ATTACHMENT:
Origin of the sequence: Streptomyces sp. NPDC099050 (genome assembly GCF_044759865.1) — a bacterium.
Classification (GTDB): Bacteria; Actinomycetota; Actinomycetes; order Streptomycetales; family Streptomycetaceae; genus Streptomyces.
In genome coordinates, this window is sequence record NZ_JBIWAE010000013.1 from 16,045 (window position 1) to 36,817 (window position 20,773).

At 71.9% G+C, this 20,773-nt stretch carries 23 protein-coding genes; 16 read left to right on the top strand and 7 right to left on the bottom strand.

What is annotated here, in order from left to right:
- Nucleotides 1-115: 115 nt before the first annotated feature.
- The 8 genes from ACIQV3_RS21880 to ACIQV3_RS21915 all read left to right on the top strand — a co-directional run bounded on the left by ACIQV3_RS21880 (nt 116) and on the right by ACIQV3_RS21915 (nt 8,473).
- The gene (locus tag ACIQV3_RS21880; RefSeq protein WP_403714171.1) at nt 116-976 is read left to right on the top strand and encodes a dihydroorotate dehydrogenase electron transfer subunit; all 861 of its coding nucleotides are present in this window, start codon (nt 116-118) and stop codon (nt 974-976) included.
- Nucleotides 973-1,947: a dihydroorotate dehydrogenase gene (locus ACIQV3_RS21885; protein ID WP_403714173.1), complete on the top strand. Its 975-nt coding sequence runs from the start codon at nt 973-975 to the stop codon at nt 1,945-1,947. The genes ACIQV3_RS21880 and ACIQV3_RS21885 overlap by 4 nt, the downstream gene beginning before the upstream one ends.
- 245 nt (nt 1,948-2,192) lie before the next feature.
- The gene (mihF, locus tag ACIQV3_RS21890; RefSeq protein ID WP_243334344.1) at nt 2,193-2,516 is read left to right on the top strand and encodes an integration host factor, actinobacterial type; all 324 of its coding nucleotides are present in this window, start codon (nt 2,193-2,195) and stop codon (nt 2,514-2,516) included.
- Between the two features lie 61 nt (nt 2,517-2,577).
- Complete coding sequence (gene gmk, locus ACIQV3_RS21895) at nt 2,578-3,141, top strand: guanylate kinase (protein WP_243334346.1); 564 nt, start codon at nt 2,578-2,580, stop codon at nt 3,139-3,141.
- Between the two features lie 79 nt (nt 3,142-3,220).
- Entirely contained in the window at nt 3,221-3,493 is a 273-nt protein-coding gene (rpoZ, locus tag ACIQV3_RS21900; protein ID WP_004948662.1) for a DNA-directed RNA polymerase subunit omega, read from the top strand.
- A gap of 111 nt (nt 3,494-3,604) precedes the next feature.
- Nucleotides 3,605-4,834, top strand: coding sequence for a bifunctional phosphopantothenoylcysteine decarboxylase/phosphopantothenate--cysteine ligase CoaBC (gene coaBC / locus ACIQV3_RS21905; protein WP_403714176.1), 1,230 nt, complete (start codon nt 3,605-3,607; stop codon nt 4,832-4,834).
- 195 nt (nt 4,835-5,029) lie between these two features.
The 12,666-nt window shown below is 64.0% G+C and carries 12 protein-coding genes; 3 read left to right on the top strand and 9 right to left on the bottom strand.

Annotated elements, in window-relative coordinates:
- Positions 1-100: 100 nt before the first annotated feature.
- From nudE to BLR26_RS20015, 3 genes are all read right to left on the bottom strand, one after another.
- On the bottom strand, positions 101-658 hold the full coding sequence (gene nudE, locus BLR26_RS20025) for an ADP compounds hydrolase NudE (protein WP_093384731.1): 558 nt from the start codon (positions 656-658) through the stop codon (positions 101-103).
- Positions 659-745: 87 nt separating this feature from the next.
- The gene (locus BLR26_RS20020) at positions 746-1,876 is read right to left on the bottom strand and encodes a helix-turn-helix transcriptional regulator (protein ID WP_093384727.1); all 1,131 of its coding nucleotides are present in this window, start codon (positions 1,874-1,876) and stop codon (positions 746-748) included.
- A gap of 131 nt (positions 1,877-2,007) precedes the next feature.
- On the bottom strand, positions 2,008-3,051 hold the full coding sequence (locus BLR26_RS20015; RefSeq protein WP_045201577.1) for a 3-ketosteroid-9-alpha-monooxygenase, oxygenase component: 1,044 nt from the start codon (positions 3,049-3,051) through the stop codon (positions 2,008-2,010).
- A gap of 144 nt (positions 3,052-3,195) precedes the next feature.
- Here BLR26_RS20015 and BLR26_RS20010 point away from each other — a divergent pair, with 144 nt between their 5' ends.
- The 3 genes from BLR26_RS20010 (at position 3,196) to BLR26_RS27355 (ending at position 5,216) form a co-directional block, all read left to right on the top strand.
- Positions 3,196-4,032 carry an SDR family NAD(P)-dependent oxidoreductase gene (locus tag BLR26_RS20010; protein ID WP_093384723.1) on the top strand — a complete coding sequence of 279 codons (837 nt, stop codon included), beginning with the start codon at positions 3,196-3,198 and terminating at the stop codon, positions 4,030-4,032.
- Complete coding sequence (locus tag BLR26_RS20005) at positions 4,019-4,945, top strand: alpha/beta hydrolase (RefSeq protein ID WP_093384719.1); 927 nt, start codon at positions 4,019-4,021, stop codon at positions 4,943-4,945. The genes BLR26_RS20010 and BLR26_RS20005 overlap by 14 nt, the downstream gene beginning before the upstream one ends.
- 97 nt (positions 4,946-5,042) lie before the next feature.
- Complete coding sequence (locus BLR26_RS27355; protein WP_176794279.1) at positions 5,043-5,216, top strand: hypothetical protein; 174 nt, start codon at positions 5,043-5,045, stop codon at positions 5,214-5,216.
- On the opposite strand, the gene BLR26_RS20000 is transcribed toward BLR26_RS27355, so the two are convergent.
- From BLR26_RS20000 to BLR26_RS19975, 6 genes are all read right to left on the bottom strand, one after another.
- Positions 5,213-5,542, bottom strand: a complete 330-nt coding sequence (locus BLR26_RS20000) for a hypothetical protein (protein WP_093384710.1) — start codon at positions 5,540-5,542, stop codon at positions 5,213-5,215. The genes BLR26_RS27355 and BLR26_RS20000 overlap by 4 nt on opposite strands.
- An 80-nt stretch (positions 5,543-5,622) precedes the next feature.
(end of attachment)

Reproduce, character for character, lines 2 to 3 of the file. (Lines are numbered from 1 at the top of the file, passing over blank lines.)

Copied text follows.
Classification (GTDB): Bacteria; Actinomycetota; Actinomycetes; order Streptomycetales; family Streptomycetaceae; genus Streptomyces.
In genome coordinates, this window is sequence record NZ_JBIWAE010000013.1 from 16,045 (window position 1) to 36,817 (window position 20,773).